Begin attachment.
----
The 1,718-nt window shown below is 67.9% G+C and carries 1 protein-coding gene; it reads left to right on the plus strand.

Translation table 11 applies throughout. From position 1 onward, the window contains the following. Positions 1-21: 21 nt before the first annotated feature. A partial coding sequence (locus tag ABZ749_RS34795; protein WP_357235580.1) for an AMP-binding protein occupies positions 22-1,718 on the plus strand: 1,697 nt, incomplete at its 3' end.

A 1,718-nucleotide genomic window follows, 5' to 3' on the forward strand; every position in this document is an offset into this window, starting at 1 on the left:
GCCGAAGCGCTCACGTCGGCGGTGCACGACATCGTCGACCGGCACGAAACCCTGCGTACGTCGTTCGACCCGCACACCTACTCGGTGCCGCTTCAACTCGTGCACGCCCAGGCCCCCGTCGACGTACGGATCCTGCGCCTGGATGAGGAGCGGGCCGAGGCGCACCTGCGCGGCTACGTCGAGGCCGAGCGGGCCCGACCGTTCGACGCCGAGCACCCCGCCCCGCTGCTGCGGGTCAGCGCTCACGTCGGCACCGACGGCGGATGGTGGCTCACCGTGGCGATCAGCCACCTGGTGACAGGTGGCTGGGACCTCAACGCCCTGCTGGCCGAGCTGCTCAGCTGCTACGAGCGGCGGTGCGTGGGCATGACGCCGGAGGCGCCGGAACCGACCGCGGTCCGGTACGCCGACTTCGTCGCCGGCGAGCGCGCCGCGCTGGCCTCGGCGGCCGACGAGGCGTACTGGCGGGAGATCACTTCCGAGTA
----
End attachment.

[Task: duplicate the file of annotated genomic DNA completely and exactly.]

The 1,718-nt window shown below is 67.9% G+C and carries 1 protein-coding gene; it reads left to right on the plus strand.

Translation table 11 applies throughout. From position 1 onward, the window contains the following. Positions 1-21: 21 nt before the first annotated feature. A partial coding sequence (locus tag ABZ749_RS34795; protein WP_357235580.1) for an AMP-binding protein occupies positions 22-1,718 on the plus strand: 1,697 nt, incomplete at its 3' end.

A 1,718-nucleotide genomic window follows, 5' to 3' on the forward strand; every position in this document is an offset into this window, starting at 1 on the left:
GCCGAAGCGCTCACGTCGGCGGTGCACGACATCGTCGACCGGCACGAAACCCTGCGTACGTCGTTCGACCCGCACACCTACTCGGTGCCGCTTCAACTCGTGCACGCCCAGGCCCCCGTCGACGTACGGATCCTGCGCCTGGATGAGGAGCGGGCCGAGGCGCACCTGCGCGGCTACGTCGAGGCCGAGCGGGCCCGACCGTTCGACGCCGAGCACCCCGCCCCGCTGCTGCGGGTCAGCGCTCACGTCGGCACCGACGGCGGATGGTGGCTCACCGTGGCGATCAGCCACCTGGTGACAGGTGGCTGGGACCTCAACGCCCTGCTGGCCGAGCTGCTCAGCTGCTACGAGCGGCGGTGCGTGGGCATGACGCCGGAGGCGCCGGAACCGACCGCGGTCCGGTACGCCGACTTCGTCGCCGGCGAGCGCGCCGCGCTGGCCTCGGCGGCCGACGAGGCGTACTGGCGGGAGATCACTTCCGAGTA